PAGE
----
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Rivkah Roth DO DNM® is the founder and director of the Natural Medicine Centre and the

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Metabolic Disease and Diabetes


Within their lifetime one in two individuals (3 billion worldwide) are at risk of developing metabolic disease, pre-diabetes or diabetes and its degenerative complications.

According to the American Diabetes Society, 1 in 3 North-American and 1 in 2 indigenous individuals born in 2000 will develop diabetes later in life.

On average, diabetes is diagnosed eight to fourteen years late; i.e. 8 to 14 years AFTER the patient shows the very first signs.

Research indicates well over 50 health conditions and diseases are future predictors of an increased risk of diabetes.

  • Worldwide, according to the IDF (International Diabetes Federation), there are 246 million diagnosed diabetics

  • By 2025 the IDF expects this number to top 380 million

  • Each year an additional 7 million individuals are diagnosed with diabetes

  • Every ten seconds two people worldwide are newly diagnosed with diabetes

  • Every ten seconds one individual worldwide dies from diabetes and diabetes-related complications

  • WHO (World Health Organization) predicts a global increase of 50% of diabetes deaths by 2015, 80 percent of which in upper-middle income countries

  • WHO translates these deaths into 25 million years of life lost each year

  • IDF figures on an additional 23 million years of life lost due to “disability and reduced quality of life caused by the preventable complications of diabetes”

For further details on latest statistics check the DIABETES-Series Little Book: Risk of Diabetes

Diabetes is NOT a new Disease!

Already the ancient Chinese have recorded, named and treated Diabetes. Xiao Ke is the name they called it. Still today we use several of the ancient Chinese medicine herbal formulae in diabetes control and reversal.

Interestingly, throughout history, diabetes seems to "surface" whenever a society is "resting on its laurels" after acquiring great wealth. That was an issue for the Chinese and also for the ancient Egyptians.

And, who knows, if Rome fell because most of its centurions lost their battle fierceness because they had become "diabetics"... At least their bucolic feasts just prior to the disintegration of the Roman Empire are proverbial.

Food for Thought (pun intended): Diabetes rates spike wherever processed, mostly grain-based, toxin-saturated foods and soft-drinks have become available...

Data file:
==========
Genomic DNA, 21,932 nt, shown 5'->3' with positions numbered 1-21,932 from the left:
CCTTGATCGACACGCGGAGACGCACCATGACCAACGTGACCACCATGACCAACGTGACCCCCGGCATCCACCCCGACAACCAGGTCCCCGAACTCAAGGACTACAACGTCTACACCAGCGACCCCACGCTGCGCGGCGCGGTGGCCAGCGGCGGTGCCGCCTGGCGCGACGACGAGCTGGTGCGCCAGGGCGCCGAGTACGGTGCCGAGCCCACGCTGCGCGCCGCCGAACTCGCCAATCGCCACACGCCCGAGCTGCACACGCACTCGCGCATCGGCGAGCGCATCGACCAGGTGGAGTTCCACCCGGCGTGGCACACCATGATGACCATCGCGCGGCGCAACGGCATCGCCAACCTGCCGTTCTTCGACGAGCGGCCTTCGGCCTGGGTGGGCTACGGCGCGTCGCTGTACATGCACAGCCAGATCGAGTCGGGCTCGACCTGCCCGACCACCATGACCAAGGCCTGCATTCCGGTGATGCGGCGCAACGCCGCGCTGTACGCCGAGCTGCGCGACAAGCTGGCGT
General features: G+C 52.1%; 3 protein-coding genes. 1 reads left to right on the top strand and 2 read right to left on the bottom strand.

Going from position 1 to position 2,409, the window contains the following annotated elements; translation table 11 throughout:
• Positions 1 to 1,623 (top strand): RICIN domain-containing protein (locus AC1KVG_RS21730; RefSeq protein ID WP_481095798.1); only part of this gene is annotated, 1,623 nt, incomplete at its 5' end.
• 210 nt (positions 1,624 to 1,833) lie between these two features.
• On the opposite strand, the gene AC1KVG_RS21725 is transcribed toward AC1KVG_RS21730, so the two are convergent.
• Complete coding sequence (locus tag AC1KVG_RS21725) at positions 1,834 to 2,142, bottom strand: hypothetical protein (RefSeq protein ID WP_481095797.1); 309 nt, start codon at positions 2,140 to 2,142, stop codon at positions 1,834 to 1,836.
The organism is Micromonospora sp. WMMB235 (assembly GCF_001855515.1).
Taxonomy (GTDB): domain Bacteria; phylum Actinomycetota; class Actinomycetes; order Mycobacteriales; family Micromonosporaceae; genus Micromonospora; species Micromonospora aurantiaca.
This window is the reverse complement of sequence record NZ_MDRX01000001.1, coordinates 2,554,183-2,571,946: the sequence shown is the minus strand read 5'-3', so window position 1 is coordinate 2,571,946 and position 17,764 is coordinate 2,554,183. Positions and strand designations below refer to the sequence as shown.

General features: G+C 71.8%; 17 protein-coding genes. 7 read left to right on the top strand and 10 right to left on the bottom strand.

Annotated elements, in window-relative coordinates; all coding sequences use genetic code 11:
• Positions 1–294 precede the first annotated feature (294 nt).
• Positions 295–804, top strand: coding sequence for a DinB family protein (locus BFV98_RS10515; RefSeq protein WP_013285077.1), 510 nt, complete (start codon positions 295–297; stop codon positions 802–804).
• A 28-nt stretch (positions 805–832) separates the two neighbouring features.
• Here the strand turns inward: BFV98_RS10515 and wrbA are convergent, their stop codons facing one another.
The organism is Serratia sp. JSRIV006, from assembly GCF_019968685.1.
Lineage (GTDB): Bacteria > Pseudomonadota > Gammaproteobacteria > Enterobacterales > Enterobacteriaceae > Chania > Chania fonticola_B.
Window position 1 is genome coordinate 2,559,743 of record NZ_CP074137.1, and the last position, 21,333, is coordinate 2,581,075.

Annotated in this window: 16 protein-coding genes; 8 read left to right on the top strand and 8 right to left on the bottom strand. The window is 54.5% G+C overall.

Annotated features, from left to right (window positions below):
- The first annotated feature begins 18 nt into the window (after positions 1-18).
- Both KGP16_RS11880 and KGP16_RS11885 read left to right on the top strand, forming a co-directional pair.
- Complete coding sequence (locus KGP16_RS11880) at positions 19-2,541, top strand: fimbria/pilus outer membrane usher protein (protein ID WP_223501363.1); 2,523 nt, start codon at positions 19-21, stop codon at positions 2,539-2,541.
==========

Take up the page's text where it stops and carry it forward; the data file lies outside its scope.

Time to return to a healthier lifestyle involving food preparation rather than a car-trip to the corner store?!


It makes for food for thought that approximately 43% of the North-American population and close to 90% of some South-American, indigenous and Northern European peoples carry a gene (HLA-DQ8) that makes them potentially sensitive to gluten, an opioid-containing protein.

Gluten is the binding and storage factor contained in wheat, barley, rye, spelt, triticale, to some degree oats, and all processed foods, personal care items, toothpastes, make-up, the glue on envelopes, etc.

The majority of type 2 diabetics or individuals at risk of developing diabetes carry that same HLA-DQ8 gene...

The majority of type 2 diabetics experience some bowel-related issues (bloating, inflammation, malabsorption, mineral deficiencies, brain fog, etc.). So do celiacs (patients who are gluten-sensitive).

In either case, the duodenum (first part of our small intestines) appears to play a major role. -- 80-90% of all diabetics who undergo bariatric surgery, whereby the duodenum is being bypassed, no longer are considered "diabetic" after surgery...

Similar to celiac disease patients who for life have to eat gluten-free these "former" diabetics no longer affront their duodenum with offensive carbohydrates.

Today we are starting to control (and avoid) type 2 and to some degree also type 1 diabetes by sticking to a low-carbohydrate (and possibly gluten-free) diet for all HLA-DQ2 or HLA-DQ8 individuals.

If you are interested in the why's and how's check out At Risk?.



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